Patrons can also end up checking in and staying forever, such as an African-American woman who was raped and murdered in the upper balcony of the Powell Theater/Chester Little Theater in Chester, SC sometime during the 1950s (according to local legend). She reportedly causes nausea, cold spots and the sense of being choked in that part of the theater.

The author herself heard some strange banging noises when taking photos in the Dana Auditorium at Guilford College in Greensboro. She also includes a ghost orb photo from a backstage stairwell in The Paul Green Theater/Center for Dramatic Art at UNC-Chapel Hill, and another one in the house right section.

All in all, this is a fun collection for this time of year. But I wouldn’t suggest reading it after midnight or in the dark. That cover alone is super-creepy and the contents deliver on it!

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Revenge of Halloween in North Carolina, Day #7: North Carolina Ghost Lights and Legends

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Gritzner, Charles F. North Carolina Ghost Lights and Legends. Blair (June 25, 2019).

I’ve been collecting stories about ghost lights for a while, and had even thought about working up a long article or chapbook about them. I was therefore eager to read and review this book. I was pleased to see that it had some 20 more examples than I had collected (or had at least listed as ghost lights), with a grand total of 54 for his book.

Gritzner has a set format (that’s a good thing) in which he lists each light, first by region, then by county and town, as well as by folkloric motif. Then he sets out the nature and known history of the light. He’s visited a bunch of these sites. Where he has, he discusses his visit there and the terrain.

He also brings up possible theories, most of them scientific (personally, I think some of these lights are a natural phenomenon that is currently unknown but possibly related to the local electromagnetic fields). He even has photos of the sites and maps of their general distribution in the state.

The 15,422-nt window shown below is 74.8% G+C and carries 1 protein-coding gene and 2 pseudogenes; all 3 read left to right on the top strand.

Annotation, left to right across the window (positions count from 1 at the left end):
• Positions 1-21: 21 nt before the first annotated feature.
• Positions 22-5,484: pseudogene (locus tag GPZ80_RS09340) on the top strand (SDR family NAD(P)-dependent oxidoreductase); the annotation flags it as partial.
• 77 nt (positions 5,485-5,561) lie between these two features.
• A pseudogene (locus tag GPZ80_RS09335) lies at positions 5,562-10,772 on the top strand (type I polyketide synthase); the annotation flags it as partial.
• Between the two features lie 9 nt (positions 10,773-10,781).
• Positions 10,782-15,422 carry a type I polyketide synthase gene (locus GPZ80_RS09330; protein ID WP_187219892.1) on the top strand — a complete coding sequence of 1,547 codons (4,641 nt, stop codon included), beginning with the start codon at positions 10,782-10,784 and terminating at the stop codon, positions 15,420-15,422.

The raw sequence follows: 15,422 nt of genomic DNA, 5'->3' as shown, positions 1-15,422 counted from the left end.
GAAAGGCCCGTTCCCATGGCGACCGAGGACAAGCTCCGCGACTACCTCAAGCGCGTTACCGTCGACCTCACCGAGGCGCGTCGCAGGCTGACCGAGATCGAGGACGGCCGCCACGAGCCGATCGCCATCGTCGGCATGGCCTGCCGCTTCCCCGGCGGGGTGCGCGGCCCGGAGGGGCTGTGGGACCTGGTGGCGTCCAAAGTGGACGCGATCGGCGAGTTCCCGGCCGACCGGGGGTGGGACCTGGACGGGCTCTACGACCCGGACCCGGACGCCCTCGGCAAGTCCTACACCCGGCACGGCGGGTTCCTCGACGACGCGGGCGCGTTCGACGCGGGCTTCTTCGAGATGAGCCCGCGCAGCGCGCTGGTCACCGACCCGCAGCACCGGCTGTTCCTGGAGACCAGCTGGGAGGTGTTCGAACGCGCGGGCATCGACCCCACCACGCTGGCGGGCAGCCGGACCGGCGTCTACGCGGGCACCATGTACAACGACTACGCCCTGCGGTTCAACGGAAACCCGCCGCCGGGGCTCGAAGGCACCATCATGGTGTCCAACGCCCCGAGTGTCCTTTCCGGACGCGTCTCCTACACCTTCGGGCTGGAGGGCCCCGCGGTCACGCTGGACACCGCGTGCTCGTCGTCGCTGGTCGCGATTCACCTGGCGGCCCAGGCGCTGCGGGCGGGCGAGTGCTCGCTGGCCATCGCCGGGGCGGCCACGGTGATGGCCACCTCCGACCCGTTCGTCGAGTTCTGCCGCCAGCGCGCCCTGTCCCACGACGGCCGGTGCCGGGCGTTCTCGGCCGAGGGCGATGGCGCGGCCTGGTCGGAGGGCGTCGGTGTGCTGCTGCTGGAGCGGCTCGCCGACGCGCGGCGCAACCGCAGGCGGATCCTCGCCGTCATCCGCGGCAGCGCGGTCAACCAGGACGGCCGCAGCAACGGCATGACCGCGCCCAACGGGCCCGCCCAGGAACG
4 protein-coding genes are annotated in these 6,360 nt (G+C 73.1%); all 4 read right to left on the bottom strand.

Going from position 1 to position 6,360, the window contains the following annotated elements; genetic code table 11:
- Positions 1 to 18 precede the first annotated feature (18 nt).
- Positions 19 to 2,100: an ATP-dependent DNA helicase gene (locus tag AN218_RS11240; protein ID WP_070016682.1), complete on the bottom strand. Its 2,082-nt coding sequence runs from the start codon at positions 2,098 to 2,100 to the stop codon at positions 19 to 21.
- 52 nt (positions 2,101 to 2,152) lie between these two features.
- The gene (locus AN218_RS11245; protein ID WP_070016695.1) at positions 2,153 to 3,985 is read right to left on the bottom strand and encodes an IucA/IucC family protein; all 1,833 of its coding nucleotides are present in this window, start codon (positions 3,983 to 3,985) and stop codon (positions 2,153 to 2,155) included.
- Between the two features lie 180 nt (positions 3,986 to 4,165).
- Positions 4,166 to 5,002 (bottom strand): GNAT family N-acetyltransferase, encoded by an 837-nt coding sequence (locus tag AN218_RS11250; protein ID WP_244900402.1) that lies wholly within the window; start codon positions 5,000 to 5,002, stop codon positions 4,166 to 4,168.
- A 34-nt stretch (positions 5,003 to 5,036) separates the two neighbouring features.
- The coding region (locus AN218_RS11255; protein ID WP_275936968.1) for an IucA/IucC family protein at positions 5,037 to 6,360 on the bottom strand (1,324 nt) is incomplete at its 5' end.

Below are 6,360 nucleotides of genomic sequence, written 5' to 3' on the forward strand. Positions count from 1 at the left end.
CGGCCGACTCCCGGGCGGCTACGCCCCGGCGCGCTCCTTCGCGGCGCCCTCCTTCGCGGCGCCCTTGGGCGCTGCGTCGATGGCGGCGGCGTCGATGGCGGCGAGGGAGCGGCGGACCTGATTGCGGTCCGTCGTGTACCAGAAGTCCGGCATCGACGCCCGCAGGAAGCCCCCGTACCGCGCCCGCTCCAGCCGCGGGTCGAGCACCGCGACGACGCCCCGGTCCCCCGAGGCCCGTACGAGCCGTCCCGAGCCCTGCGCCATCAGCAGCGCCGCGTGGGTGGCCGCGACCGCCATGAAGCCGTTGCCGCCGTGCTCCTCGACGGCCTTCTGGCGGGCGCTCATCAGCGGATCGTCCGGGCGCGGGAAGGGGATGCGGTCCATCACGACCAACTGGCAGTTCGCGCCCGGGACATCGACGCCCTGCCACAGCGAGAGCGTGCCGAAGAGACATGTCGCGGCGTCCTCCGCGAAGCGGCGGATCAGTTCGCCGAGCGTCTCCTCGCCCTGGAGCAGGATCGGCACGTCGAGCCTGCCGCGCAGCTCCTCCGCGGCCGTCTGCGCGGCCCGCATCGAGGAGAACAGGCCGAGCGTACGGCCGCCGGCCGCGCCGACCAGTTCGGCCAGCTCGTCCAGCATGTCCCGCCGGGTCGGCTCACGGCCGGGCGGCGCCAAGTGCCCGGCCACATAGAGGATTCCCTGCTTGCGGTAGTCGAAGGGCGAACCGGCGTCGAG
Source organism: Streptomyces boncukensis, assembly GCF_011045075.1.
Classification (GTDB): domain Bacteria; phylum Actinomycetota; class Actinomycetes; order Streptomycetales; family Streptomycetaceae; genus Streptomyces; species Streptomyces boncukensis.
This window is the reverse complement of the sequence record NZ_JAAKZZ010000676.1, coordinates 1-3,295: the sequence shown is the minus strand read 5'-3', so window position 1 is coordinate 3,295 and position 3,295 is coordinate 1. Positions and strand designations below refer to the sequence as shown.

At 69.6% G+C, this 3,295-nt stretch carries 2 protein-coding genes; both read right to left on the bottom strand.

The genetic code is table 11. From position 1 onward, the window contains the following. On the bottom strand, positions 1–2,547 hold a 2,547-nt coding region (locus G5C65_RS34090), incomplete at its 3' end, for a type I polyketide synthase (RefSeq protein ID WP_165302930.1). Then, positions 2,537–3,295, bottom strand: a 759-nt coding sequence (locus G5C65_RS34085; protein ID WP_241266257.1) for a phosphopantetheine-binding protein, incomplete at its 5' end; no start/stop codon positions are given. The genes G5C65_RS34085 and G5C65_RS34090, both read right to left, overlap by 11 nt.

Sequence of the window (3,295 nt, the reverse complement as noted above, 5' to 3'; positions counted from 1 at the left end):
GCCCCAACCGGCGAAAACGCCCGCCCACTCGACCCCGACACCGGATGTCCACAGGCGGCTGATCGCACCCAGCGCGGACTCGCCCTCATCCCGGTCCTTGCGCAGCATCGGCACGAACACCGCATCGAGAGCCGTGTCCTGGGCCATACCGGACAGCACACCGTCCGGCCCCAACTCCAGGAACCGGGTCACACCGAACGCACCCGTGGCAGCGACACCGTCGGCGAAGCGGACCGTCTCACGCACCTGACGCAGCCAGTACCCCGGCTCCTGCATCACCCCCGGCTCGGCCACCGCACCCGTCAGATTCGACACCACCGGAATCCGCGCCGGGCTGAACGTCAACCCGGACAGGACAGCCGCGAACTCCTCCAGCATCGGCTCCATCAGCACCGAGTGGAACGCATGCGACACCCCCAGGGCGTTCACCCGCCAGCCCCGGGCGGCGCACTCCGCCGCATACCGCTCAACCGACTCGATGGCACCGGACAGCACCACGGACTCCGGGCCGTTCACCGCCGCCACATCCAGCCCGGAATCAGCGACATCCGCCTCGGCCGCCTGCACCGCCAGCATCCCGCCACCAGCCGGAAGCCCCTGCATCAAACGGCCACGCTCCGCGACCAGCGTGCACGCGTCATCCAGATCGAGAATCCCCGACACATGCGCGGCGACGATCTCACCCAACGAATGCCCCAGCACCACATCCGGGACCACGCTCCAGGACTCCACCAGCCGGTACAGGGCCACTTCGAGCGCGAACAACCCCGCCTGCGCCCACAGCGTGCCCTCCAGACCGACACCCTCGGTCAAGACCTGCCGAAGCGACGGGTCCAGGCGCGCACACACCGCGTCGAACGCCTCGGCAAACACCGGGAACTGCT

I wanted to like this book more than I ended up doing so. For a start, I found the Kindle version really frustrating to work with. Usually, I can access my Kindle library from the site remotely, but I had to download this one onto my old computer, which meant that scrolling through the book took forever. I’ve seen the print version, which is nicely laid out. I will probably just pick up a copy of that for future reference. It’s easier than working with the Kindle version.

For another, despite the author’s claim in his introduction, his list has some significant holes and I also had a few issues with his methodology. For example, while he lists Teach’s Light on the Outer Banks in Hyde County, he’s missing the famous annual Flaming Ship of Ocracoke from the same area. He talks about the Momeyer Light in Nash County, but misses two Middlesex Lights two towns over (one of them a railroad light and one a death omen). He also doesn’t discuss Vollis Simpson‘s whirligig folk art, or how it influenced local urban legends like Acid Park, in Wilson County. Coverage of indoor ghost lights is also pretty spotty, especially in the capital.